As regards the various sub-committees of the boards, the Guideline makes it mandatory for financial institutions to have an Audit Committee, a Conduct Review Committee for related party transactions and a Risk Management Committee.  Board sub-committees represent the arm of the board for those issues that require special competencies.  The sub-committees should report regularly and formally to the board which should stand ready to challenge any key issues as the board bears the ultimate responsibility. 

Corporate governance principles also require the bottom-up flow of information to the board through independent control functions such as the internal audit, compliance and risk management functions.  However, the onus remains on the board to ensure receipt of management information as appropriate for the exercise of its oversight responsibilities.  We may recall that the global financial crisis revealed weaknesses in corporate governance practices of failed banks where information on the real risks being taken by the institution did not reach the board or even senior levels of management.  Even if risk management systems are functioning, the absence of transmission of information to the board and senior management would constitute a breakdown of corporate governance principles.  Approving strategy is not sufficient, suitable metrics must be set to monitor the implementation of strategy and the responsibility for such monitoring falls on the board.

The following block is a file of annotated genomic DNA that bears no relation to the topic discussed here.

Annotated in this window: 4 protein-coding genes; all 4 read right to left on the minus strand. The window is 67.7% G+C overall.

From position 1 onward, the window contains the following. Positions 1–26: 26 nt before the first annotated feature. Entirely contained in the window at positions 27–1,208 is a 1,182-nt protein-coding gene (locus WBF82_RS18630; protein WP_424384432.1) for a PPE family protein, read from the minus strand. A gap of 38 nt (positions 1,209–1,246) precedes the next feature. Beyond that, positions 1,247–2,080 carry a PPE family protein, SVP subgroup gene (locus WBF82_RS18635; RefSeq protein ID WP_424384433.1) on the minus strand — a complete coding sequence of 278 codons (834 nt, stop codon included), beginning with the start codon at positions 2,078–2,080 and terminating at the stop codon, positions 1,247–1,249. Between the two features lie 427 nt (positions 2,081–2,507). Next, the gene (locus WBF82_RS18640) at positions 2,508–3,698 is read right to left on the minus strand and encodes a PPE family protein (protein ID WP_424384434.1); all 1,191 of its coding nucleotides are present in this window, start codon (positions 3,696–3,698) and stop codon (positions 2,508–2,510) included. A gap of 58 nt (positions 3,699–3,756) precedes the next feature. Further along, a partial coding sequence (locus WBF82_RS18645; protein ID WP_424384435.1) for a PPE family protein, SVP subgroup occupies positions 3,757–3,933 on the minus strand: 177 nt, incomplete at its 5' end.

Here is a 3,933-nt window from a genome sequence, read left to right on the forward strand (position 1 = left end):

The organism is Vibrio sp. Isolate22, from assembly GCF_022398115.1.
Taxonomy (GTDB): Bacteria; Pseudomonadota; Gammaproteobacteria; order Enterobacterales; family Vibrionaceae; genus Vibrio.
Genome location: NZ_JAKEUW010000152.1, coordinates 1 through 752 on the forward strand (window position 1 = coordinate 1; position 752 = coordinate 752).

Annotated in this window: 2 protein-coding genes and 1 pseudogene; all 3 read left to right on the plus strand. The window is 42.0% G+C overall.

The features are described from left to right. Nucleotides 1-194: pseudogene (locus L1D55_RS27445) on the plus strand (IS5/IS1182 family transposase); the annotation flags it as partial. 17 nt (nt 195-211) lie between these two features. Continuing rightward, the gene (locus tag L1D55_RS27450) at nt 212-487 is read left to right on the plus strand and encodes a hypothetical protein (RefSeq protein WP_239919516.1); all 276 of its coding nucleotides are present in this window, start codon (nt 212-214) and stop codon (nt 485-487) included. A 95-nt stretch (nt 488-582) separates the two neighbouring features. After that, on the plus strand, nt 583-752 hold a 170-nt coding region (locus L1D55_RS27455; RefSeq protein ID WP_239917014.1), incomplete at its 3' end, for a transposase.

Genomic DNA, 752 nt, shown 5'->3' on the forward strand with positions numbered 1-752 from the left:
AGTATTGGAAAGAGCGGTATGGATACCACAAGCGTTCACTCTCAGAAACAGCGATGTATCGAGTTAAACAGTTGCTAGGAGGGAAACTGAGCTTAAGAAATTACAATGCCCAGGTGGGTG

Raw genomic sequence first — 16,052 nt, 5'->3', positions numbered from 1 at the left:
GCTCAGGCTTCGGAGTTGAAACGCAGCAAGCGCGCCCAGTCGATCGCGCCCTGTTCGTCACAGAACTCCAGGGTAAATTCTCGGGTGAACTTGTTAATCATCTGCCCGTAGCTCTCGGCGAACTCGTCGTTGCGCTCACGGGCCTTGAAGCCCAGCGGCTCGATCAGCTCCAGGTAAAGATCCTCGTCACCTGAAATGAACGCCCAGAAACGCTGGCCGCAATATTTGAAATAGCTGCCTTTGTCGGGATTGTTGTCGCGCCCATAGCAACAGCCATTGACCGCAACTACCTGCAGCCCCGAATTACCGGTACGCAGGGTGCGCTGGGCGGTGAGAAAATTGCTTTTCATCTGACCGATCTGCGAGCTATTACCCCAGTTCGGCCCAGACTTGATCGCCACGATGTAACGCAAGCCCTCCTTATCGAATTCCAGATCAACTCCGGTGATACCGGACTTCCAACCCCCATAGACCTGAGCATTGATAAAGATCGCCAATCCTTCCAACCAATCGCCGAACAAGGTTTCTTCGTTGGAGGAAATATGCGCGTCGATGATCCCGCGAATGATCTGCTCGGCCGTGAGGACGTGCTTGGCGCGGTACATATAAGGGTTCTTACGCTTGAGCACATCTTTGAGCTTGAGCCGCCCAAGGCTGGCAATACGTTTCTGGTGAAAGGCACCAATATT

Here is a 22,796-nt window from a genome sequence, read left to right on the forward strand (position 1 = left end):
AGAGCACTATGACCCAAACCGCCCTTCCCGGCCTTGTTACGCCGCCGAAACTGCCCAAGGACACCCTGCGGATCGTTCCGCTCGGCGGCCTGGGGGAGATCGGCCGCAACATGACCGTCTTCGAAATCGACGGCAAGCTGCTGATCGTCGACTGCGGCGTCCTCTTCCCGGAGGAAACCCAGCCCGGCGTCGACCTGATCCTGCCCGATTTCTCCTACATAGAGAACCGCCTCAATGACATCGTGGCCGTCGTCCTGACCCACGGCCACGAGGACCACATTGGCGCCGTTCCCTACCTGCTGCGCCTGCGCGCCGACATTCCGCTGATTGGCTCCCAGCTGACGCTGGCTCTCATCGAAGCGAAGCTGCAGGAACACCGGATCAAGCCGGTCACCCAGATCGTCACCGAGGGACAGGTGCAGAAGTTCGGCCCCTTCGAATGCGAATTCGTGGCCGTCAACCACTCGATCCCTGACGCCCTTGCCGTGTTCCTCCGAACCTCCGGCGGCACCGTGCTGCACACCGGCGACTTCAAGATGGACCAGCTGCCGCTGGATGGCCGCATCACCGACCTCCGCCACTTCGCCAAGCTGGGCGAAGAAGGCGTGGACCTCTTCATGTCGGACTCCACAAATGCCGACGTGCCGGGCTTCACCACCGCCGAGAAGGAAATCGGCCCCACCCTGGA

Internal Audit and Compliance are two independent assurance functions which constitute the eyes of the board in matters of internal control as well as legislative and regulatory compliance.  Whilst the Banking Act 2004 already elevated the Internal Audit function in the organization by giving it a direct reporting line to the Audit Committee, the Guideline on Corporate Governance has now enhanced the value and importance of the Compliance function by prescribing that it has a direct reporting line to the board or a board committee.  This function has the responsibility of ensuring compliance with legislative and regulatory requirements as well as policies and procedures.  Moreover, a compliance certificate has to be delivered by the board to the central bank on an annual basis as we want to ensure that the board is assuming its compliance oversight responsibilities over the activities of the institution.